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Romantic Refractions: Light Effects in Ruskin's Poetry

Garratt, Peter

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The poetry of John Ruskin – which amounts to a surprisingly large body of work, mostly written in the 1830s and 1840s – reveals the stirrings of the moral perceptual attitude that would emerge with such distinctive force in Modern Painters, yet one guided by the influences of Keats, Shelley and Byron as much as the natural theology of Wordsworth (despite Modern Painters taking its epigraph from The Excursion). Although in some respects a poetry of post-Romantic transition, Ruskin's work also demonstrates a consistent interest in light – in ways that affirm its imaginative commerce with second-generation Romanticism – while exploring light's physical properties and dynamic environmental effects. Focusing in particular on his prize-winning poem ‘Salsette and Elephanta’ (1839), I suggest that Ruskin's poems establish possibilities that reach beyond merely received metaphorical meanings (light as redemptive telos and/or abstract condition of the visible) and instead look forward to the overdetermined stylisations typical of his mature prose works.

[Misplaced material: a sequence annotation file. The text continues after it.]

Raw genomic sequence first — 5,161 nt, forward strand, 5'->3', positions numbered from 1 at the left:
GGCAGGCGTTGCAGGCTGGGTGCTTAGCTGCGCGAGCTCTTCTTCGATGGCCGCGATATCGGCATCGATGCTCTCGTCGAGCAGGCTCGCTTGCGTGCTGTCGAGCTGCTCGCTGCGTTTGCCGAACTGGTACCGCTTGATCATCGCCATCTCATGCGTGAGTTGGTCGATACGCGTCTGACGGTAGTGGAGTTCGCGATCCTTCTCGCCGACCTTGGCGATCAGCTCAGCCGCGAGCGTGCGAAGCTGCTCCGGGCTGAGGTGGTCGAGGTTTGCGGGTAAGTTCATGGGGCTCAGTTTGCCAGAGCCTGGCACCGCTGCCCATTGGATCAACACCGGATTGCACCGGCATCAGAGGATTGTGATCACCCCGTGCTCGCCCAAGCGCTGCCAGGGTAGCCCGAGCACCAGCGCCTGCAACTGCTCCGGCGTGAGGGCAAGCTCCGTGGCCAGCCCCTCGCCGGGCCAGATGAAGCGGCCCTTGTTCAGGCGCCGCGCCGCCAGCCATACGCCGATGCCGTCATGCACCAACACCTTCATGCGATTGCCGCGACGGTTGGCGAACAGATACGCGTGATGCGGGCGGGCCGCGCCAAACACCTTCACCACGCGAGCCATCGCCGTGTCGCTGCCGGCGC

Garratt, P. (2016). Romantic Refractions: Light Effects in Ruskin's Poetry. Romanticism, 22(3), 279-288.

Journal Article Type Article
Acceptance Date Jul 30, 2015
Online Publication Date Sep 15, 2016
Publication Date Oct 1, 2016
Deposit Date Mar 5, 2015
Publicly Available Date Oct 24, 2016
Journal Romanticism
Print ISSN 1354-991X
Electronic ISSN 1750-0192
Publisher Edinburgh University Press
Peer Reviewed Peer Reviewed
Volume 22
Issue 3
Pages 279-288


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